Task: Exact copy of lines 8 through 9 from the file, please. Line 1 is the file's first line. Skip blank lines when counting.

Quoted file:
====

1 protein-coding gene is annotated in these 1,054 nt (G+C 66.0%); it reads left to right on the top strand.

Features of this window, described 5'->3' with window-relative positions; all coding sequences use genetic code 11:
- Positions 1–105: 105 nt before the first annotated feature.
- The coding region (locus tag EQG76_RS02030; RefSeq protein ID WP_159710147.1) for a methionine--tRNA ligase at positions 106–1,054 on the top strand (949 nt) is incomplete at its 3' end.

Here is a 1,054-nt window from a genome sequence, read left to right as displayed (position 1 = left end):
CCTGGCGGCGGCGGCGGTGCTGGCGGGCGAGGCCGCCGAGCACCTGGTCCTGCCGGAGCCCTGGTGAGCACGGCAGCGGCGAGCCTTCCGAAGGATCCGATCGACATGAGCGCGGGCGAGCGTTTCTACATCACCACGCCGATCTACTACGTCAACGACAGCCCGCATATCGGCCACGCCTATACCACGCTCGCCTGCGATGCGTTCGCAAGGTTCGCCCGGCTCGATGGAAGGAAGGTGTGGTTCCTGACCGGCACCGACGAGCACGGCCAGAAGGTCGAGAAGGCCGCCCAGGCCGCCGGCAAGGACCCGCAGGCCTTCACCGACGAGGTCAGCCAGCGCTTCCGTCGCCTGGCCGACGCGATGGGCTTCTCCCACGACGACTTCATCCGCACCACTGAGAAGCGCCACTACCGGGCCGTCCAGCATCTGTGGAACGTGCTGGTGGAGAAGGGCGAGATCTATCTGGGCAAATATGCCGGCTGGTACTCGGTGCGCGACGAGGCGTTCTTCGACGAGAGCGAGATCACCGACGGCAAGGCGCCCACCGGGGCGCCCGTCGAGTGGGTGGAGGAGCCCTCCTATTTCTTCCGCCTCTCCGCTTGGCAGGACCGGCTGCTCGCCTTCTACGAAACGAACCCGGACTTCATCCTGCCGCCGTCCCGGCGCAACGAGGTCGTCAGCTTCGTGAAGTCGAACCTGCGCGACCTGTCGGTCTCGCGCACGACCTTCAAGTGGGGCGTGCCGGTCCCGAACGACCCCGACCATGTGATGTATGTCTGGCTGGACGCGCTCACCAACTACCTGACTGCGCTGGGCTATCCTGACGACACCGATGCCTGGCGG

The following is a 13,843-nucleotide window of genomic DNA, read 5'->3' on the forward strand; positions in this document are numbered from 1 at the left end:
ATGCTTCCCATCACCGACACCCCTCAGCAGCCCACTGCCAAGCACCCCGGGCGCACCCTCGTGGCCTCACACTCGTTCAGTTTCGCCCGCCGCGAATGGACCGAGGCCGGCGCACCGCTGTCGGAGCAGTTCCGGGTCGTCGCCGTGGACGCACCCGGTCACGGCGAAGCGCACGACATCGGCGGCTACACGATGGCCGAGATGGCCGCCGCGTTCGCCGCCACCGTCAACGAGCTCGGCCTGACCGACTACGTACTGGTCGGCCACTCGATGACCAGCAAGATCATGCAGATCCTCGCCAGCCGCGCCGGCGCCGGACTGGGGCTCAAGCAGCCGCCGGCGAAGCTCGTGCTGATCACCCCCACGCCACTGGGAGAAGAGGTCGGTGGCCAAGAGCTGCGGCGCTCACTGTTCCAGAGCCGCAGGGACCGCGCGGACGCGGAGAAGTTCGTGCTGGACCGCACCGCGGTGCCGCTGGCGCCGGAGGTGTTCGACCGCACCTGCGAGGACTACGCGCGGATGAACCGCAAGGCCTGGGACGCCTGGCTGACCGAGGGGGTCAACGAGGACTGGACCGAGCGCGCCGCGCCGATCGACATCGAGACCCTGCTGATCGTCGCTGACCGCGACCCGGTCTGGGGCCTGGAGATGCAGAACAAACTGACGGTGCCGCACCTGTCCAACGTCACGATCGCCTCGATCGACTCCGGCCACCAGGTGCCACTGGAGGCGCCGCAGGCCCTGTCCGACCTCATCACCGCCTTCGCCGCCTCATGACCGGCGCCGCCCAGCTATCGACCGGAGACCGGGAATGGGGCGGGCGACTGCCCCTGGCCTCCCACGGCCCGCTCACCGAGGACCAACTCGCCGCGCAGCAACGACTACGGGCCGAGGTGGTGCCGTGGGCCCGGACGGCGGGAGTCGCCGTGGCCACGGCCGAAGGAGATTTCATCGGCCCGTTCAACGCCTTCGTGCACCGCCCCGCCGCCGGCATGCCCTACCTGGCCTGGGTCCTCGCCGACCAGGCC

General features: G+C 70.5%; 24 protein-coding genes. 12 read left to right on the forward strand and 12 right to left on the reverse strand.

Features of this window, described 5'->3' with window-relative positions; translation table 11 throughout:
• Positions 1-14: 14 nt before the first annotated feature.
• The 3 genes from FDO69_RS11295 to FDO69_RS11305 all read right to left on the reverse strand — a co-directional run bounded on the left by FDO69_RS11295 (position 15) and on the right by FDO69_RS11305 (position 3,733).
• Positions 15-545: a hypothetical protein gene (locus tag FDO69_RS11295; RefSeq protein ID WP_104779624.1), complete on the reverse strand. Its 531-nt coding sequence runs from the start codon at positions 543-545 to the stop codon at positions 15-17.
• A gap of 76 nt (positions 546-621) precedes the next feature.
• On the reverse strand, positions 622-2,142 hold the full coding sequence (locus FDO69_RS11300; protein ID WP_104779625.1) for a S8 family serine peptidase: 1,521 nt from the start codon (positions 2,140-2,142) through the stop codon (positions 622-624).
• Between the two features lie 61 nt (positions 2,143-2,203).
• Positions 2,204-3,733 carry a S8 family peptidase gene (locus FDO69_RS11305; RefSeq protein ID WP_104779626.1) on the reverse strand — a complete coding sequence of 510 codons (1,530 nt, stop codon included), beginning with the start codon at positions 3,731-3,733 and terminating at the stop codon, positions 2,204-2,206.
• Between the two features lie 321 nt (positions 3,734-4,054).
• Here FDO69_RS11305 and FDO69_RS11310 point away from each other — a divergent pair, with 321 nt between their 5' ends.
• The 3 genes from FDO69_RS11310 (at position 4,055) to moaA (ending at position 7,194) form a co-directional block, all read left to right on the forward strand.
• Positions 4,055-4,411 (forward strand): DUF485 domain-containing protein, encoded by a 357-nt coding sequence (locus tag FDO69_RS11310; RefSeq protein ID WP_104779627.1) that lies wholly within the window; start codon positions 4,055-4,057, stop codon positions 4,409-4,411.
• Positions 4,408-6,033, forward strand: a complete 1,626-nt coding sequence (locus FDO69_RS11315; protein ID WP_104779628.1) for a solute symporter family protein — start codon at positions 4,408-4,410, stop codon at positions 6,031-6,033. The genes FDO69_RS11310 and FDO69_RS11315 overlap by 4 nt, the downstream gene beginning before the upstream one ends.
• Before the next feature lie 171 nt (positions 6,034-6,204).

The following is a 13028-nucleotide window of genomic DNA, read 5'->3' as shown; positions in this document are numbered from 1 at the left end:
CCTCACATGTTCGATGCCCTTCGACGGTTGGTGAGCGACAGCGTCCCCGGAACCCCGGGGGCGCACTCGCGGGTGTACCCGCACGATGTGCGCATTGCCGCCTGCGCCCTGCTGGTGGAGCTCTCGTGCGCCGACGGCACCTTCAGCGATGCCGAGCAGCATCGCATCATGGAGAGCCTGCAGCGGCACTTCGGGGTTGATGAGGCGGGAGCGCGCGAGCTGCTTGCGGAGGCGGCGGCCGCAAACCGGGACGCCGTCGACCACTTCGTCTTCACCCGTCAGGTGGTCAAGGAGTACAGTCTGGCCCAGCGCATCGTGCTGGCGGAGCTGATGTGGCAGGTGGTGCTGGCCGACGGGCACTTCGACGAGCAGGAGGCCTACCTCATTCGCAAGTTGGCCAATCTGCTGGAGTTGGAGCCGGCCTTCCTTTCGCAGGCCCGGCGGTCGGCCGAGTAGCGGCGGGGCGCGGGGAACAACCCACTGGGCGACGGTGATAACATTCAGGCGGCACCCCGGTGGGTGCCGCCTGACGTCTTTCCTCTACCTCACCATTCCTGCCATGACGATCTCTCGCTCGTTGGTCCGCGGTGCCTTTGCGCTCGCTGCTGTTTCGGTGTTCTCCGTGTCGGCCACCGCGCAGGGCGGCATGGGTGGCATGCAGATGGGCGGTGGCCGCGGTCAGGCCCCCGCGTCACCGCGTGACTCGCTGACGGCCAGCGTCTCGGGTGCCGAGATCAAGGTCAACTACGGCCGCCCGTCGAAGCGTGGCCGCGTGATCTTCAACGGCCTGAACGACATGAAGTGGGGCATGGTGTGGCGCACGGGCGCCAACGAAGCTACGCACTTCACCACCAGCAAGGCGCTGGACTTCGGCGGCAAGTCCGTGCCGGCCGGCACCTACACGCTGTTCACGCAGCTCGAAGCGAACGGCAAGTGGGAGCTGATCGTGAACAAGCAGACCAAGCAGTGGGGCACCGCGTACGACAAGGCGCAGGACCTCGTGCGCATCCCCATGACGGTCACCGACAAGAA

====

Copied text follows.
ATGCTTCCCATCACCGACACCCCTCAGCAGCCCACTGCCAAGCACCCCGGGCGCACCCTCGTGGCCTCACACTCGTTCAGTTTCGCCCGCCGCGAATGGACCGAGGCCGGCGCACCGCTGTCGGAGCAGTTCCGGGTCGTCGCCGTGGACGCACCCGGTCACGGCGAAGCGCACGACATCGGCGGCTACACGATGGCCGAGATGGCCGCCGCGTTCGCCGCCACCGTCAACGAGCTCGGCCTGACCGACTACGTACTGGTCGGCCACTCGATGACCAGCAAGATCATGCAGATCCTCGCCAGCCGCGCCGGCGCCGGACTGGGGCTCAAGCAGCCGCCGGCGAAGCTCGTGCTGATCACCCCCACGCCACTGGGAGAAGAGGTCGGTGGCCAAGAGCTGCGGCGCTCACTGTTCCAGAGCCGCAGGGACCGCGCGGACGCGGAGAAGTTCGTGCTGGACCGCACCGCGGTGCCGCTGGCGCCGGAGGTGTTCGACCGCACCTGCGAGGACTACGCGCGGATGAACCGCAAGGCCTGGGACGCCTGGCTGACCGAGGGGGTCAACGAGGACTGGACCGAGCGCGCCGCGCCGATCGACATCGAGACCCTGCTGATCGTCGCTGACCGCGACCCGGTCTGGGGCCTGGAGATGCAGAACAAACTGACGGTGCCGCACCTGTCCAACGTCACGATCGCCTCGATCGACTCCGGCCACCAGGTGCCACTGGAGGCGCCGCAGGCCCTGTCCGACCTCATCACCGCCTTCGCCGCCTCATGACCGGCGCCGCCCAGCTATCGACCGGAGACCGGGAATGGGGCGGGCGACTGCCCCTGGCCTCCCACGGCCCGCTCACCGAGGACCAACTCGCCGCGCAGCAACGACTACGGGCCGAGGTGGTGCCGTGGGCCCGGACGGCGGGAGTCGCCGTGGCCACGGCCGAAGGAGATTTCATCGGCCCGTTCAACGCCTTCGTGCACCGCCCCGCCGCCGGCATGCCCTACCTGGCCTGGGTCCTCGCCGACCAGGCC

General features: G+C 70.5%; 24 protein-coding genes. 12 read left to right on the forward strand and 12 right to left on the reverse strand.